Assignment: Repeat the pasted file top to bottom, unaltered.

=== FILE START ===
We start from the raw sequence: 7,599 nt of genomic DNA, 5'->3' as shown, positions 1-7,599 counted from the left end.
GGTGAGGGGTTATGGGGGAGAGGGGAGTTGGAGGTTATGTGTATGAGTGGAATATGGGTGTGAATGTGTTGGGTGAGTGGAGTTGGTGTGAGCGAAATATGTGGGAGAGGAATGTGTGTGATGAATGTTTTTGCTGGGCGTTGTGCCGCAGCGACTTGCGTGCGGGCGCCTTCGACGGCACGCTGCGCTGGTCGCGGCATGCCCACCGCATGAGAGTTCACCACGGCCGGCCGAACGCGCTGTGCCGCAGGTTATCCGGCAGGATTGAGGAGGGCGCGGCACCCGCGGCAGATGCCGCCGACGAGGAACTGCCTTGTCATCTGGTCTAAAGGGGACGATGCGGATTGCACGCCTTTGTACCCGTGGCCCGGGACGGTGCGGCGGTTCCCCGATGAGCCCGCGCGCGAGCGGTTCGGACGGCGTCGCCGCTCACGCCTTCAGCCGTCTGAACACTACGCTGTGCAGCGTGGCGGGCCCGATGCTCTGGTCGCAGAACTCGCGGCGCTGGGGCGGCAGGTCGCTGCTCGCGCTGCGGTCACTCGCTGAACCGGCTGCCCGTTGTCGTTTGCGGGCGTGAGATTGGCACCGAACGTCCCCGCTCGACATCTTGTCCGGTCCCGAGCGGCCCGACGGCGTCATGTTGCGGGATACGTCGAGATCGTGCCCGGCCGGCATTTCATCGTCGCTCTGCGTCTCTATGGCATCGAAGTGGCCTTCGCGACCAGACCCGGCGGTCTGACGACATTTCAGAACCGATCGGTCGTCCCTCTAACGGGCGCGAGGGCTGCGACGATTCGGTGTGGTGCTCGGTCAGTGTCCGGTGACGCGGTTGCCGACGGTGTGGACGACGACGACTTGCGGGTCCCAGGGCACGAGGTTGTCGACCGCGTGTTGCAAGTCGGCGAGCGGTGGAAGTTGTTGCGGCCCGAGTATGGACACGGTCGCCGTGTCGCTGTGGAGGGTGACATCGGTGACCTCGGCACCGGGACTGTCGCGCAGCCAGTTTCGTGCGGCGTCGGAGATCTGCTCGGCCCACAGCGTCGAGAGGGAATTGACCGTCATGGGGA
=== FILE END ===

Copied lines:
We start from the raw sequence: 7,599 nt of genomic DNA, 5'->3' as shown, positions 1-7,599 counted from the left end.
GGTGAGGGGTTATGGGGGAGAGGGGAGTTGGAGGTTATGTGTATGAGTGGAATATGGGTGTGAATGTGTTGGGTGAGTGGAGTTGGTGTGAGCGAAATATGTGGGAGAGGAATGTGTGTGATGAATGTTTTTGCTGGGCGTTGTGCCGCAGCGACTTGCGTGCGGGCGCCTTCGACGGCACGCTGCGCTGGTCGCGGCATGCCCACCGCATGAGAGTTCACCACGGCCGGCCGAACGCGCTGTGCCGCAGGTTATCCGGCAGGATTGAGGAGGGCGCGGCACCCGCGGCAGATGCCGCCGACGAGGAACTGCCTTGTCATCTGGTCTAAAGGGGACGATGCGGATTGCACGCCTTTGTACCCGTGGCCCGGGACGGTGCGGCGGTTCCCCGATGAGCCCGCGCGCGAGCGGTTCGGACGGCGTCGCCGCTCACGCCTTCAGCCGTCTGAACACTACGCTGTGCAGCGTGGCGGGCCCGATGCTCTGGTCGCAGAACTCGCGGCGCTGGGGCGGCAGGTCGCTGCTCGCGCTGCGGTCACTCGCTGAACCGGCTGCCCGTTGTCGTTTGCGGGCGTGAGATTGGCACCGAACGTCCCCGCTCGACATCTTGTCCGGTCCCGAGCGGCCCGACGGCGTCATGTTGCGGGATACGTCGAGATCGTGCCCGGCCGGCATTTCATCGTCGCTCTGCGTCTCTATGGCATCGAAGTGGCCTTCGCGACCAGACCCGGCGGTCTGACGACATTTCAGAACCGATCGGTCGTCCCTCTAACGGGCGCGAGGGCTGCGACGATTCGGTGTGGTGCTCGGTCAGTGTCCGGTGACGCGGTTGCCGACGGTGTGGACGACGACGACTTGCGGGTCCCAGGGCACGAGGTTGTCGACCGCGTGTTGCAAGTCGGCGAGCGGTGGAAGTTGTTGCGGCCCGAGTATGGACACGGTCGCCGTGTCGCTGTGGAGGGTGACATCGGTGACCTCGGCACCGGGACTGTCGCGCAGCCAGTTTCGTGCGGCGTCGGAGATCTGCTCGGCCCACAGCGTCGAGAGGGAATTGACCGTCATGGGGA